Once again, actions are things that can be done once the macro is tripped. You can do many actions one after the other. It won't start one action before another one finishes, although it is possible to have two separate macros that are doing actions at the same time. But when you're designing a macro, you should probably just worry about that macro. The most commonly used action, and the most complex, is to Control Switches. The Delay Before Next Action action can be used to put a time delay between actions or before the macro can be triggered again if used as the last action. There are two actions that can produce sound: Beep and Play Sound. Two actions that can be used to alert somebody is Send Email and Alert Network Client. The Video Snapshots action will snap a picture and store it on the hard drive. The Video Motion action will let you control video motion devices like the Ninja. There are advanced actions that can Run another program, Start or Stop Another Macro, use FTP to copy files to or from a website, and allow you to Set the state of a Mode.
Control Switches - This action lets you turn switches on, off, dim or brighten them. You can also turn all lights on or off too. You can control any number of switches and include two switching actions that can also be repeated. Click here for more information about this action.
Delay Before Next Action - This action lets you set a delay before doing the next action. This lets you put in a delay before the next action is done, or if it's put in at the end, it delays when the macro can be restarted. Click here for more information about this action.
Beep - This action lets you make the computer beep. You can select a variety of beeps. Click here for more information about this action.
Play Sound - This action lets you play a .wav file. This can be a sound or an entire song if you use something like Nero to get the song from the CD to your hard drive. Click here for more information about this action.
Send Email - This action lets you send an email. You can customize the email message and even include some variable information. Click here for more information about this action.
Alert Network Client User - This action lets you pop up a message box on the network client program that a particular user is using, or on all network clients that are connected, regardless of the user that is logged in. You can customize the message that is displayed and even include some variable information. Click here for more information about this action.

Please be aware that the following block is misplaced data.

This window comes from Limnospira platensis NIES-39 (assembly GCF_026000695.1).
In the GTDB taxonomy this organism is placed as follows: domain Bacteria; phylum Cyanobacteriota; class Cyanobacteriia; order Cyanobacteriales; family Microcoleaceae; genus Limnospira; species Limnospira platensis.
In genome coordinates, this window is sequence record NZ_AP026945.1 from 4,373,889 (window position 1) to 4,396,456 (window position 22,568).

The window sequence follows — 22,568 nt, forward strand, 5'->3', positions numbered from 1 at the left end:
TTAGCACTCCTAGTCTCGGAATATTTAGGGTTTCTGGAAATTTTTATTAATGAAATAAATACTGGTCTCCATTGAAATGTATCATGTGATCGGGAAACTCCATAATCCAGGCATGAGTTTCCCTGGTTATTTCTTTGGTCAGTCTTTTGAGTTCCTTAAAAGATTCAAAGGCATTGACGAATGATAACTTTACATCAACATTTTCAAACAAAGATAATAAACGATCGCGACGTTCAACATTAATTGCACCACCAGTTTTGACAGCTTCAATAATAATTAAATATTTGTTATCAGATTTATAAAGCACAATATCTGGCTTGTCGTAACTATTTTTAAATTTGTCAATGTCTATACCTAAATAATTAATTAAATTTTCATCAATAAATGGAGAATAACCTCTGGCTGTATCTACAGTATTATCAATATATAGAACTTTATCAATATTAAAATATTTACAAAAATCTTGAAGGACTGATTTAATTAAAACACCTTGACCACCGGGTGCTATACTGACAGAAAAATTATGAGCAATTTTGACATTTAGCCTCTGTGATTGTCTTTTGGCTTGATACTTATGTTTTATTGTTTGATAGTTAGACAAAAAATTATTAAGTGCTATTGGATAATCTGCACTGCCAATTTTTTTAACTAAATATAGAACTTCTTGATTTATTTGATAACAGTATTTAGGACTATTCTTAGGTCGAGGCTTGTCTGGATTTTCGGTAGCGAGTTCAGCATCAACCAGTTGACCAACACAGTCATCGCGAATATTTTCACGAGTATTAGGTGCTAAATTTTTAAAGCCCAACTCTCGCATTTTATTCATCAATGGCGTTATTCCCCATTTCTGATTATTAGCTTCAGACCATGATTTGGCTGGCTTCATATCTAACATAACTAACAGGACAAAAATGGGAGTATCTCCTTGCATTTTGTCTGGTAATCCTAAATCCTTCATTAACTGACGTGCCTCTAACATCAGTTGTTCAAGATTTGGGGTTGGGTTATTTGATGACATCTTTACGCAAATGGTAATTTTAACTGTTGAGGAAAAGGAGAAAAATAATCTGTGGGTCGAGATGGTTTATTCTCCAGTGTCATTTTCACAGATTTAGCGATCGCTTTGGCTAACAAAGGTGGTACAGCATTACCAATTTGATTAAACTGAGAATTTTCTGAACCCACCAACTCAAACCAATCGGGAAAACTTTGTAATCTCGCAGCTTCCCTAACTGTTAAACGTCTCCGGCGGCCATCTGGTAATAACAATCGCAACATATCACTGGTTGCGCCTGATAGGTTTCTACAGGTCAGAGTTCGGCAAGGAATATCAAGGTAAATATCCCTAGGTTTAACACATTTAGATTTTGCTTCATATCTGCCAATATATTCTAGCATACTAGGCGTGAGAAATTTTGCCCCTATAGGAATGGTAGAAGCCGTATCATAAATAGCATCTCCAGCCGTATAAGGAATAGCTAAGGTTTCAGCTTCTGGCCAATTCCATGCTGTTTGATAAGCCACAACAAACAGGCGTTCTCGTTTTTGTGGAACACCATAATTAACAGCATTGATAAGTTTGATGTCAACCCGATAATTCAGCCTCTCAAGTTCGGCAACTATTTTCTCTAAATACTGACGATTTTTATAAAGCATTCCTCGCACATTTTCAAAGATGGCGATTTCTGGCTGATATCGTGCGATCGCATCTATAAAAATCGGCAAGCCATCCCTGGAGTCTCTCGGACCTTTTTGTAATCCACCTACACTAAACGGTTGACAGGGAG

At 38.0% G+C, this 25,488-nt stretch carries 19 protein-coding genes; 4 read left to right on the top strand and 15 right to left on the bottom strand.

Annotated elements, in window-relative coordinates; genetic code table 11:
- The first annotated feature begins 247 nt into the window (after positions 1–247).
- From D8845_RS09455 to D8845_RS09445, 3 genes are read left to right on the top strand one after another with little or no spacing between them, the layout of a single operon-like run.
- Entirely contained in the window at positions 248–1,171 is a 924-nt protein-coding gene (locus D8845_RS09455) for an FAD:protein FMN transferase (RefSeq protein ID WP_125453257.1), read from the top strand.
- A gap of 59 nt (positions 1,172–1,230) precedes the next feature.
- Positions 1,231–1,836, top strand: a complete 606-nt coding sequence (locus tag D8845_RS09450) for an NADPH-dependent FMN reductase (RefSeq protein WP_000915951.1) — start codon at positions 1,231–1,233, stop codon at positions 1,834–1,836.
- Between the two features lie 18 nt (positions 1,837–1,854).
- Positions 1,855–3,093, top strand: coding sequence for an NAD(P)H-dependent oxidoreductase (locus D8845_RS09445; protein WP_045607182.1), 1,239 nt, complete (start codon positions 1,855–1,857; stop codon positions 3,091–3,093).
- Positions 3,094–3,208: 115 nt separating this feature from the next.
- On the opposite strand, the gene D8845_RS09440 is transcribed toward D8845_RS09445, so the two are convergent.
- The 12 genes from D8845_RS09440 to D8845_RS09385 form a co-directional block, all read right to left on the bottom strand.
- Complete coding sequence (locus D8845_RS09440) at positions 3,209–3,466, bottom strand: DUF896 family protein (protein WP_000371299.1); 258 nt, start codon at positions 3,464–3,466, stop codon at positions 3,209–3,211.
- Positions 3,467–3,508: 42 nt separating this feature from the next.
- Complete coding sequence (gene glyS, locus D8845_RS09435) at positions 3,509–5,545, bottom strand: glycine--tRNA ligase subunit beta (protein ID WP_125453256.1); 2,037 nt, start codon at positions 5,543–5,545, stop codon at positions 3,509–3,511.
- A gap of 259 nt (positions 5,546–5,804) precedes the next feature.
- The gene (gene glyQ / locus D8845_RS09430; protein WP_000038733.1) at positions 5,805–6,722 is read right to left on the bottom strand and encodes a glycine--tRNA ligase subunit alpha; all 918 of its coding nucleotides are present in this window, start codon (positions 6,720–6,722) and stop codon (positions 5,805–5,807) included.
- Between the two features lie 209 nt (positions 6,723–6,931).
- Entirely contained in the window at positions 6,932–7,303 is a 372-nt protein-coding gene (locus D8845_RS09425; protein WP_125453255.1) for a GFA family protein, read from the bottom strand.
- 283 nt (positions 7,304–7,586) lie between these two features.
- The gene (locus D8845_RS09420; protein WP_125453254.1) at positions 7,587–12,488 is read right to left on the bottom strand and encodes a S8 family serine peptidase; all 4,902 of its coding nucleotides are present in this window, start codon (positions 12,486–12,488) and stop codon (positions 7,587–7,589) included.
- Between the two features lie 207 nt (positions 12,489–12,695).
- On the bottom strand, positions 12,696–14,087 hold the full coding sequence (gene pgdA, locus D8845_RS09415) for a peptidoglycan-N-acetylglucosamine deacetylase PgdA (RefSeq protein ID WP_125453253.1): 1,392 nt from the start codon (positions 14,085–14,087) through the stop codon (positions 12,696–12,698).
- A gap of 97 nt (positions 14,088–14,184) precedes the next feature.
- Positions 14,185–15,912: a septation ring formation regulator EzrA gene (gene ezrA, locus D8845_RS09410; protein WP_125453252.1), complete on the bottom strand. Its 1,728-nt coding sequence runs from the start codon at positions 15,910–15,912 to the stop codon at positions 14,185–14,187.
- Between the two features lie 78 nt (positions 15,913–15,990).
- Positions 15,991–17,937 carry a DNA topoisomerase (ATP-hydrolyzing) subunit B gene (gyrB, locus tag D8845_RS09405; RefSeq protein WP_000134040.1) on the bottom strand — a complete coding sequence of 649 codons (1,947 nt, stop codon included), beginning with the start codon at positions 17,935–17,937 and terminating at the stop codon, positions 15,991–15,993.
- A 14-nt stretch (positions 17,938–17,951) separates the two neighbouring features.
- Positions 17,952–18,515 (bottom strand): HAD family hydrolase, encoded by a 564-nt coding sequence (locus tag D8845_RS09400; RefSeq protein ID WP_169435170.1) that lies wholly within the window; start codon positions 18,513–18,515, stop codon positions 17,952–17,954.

Video Snapshots - This action lets you take snapshots or video clips and store them to the hard drive. Click here for more information about this action.
Video Motion - This allows you to control video motion devices such as the Ninja, via a macro.
Run - This action is used to run another program or to do other commands that can be done from the Start / Run prompt via a macro. Click here for more information about this action.
Start / Terminate Macro - This action will let you start another macro, or terminate another macro that is already running. This can be handy if you want one macro to trigger other macros, or if you want to make sure another macro is not running when this macro is running. Click here for more information about this action.
FTP (Copy to/from a website) - This action lets you use FTP to copy snapshots or other files to or from a website or other remote location. Click here for more information about this action.
Set Mode - This action will let you set a mode to an active or inactive state. Each macro has the option of only being active for certain modes, or to be inactive for certain modes. This makes it easy to control a group of macros for a particular situation (mode). Click here for more information about this action.
Reboot PC - This action is not currently available. This action lets you reboot your PC. This can be handy if your computer is completely unattended, and you want to reboot the computer periodically to prevent any memory leaks from eventually overwhelming the system. Click here for more information about this action.